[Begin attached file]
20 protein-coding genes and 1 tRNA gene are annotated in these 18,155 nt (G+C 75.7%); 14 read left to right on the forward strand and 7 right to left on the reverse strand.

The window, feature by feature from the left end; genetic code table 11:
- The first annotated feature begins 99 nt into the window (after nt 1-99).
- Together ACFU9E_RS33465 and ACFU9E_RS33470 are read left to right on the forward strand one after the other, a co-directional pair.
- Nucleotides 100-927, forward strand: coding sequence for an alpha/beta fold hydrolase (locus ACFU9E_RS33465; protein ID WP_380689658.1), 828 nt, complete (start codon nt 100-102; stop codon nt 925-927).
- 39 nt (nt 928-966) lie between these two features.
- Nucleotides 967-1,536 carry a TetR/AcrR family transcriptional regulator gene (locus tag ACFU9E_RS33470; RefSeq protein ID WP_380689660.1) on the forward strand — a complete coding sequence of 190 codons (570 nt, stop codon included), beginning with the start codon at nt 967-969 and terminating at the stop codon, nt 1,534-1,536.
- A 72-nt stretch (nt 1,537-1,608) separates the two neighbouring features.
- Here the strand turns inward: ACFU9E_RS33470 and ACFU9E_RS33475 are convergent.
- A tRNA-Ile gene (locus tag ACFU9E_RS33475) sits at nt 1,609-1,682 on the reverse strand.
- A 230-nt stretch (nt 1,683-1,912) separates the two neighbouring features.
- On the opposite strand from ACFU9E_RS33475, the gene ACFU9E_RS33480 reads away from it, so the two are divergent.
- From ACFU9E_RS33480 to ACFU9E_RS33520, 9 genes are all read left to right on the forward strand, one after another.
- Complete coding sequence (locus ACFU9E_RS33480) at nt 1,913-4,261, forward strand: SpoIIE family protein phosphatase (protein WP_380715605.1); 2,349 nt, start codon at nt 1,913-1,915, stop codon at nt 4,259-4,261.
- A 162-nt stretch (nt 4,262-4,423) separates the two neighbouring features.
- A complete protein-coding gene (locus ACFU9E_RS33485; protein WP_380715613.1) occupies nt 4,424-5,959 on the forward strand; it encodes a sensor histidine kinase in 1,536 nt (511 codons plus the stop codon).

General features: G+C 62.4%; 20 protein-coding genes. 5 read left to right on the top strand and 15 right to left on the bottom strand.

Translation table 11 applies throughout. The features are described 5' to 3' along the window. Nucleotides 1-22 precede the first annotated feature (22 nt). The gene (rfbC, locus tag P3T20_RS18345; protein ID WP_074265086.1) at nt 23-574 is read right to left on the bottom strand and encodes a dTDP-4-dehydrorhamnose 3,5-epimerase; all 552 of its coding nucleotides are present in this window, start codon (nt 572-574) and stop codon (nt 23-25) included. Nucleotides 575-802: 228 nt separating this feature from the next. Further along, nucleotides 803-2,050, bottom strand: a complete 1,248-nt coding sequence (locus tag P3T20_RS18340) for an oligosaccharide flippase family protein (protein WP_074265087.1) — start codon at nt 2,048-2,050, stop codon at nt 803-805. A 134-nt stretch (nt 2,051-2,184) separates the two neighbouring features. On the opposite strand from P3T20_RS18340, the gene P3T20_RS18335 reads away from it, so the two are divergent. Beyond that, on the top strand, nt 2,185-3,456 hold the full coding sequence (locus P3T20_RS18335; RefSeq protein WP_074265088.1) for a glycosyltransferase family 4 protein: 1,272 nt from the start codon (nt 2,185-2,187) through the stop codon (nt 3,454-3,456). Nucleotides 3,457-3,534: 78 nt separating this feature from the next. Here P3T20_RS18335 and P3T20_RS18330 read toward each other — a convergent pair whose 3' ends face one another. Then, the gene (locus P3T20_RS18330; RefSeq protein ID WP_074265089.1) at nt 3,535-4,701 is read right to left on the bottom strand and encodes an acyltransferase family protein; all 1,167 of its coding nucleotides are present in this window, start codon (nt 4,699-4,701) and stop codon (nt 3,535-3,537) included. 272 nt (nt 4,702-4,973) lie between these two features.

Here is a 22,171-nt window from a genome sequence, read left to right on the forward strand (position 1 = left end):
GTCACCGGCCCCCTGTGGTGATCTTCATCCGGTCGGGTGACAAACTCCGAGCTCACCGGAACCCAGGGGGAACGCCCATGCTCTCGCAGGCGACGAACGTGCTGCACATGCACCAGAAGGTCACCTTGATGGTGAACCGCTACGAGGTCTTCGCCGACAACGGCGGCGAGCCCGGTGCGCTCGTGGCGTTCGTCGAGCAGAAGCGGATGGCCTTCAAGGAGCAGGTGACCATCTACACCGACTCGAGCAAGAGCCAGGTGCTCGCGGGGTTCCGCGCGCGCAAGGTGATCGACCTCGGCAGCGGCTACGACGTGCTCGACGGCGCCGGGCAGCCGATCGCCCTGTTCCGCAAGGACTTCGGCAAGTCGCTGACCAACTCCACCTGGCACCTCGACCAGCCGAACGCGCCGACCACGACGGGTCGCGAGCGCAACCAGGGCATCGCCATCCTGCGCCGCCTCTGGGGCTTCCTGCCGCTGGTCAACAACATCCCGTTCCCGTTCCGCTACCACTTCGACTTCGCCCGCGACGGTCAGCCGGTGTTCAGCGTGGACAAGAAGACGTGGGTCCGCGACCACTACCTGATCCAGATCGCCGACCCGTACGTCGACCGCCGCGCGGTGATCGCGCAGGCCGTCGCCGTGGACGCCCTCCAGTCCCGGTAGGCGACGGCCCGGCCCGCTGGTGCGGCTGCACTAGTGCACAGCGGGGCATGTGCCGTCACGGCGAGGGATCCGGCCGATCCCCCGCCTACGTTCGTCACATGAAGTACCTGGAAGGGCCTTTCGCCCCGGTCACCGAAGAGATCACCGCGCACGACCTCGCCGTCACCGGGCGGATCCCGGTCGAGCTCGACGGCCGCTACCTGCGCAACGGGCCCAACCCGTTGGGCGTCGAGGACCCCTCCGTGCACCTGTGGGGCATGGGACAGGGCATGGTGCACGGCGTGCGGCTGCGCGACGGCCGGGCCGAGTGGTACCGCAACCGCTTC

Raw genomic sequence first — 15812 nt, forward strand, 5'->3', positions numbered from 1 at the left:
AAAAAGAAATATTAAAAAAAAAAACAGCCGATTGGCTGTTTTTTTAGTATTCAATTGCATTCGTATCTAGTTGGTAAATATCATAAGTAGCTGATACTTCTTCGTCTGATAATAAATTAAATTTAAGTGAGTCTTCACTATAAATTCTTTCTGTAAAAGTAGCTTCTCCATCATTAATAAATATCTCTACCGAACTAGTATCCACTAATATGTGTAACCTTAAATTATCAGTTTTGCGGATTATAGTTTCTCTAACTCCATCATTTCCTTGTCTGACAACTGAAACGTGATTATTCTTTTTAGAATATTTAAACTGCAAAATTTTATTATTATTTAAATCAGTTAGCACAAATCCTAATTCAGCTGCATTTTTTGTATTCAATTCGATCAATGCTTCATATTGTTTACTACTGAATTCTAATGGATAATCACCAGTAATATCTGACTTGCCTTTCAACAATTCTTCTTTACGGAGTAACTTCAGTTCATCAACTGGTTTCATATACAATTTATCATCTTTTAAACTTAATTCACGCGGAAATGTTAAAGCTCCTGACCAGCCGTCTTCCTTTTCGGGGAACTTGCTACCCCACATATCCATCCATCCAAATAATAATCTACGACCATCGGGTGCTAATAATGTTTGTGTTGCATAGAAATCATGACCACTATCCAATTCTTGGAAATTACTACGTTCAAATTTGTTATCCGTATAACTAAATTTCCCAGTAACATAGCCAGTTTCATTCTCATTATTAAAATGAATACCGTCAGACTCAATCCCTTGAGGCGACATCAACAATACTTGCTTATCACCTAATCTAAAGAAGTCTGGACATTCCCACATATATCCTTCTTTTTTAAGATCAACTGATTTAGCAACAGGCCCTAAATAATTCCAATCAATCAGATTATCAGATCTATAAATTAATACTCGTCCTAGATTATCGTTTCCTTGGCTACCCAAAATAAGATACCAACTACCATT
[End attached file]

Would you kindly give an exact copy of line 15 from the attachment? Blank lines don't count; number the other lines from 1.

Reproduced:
- A 162-nt stretch (nt 4,262-4,423) separates the two neighbouring features.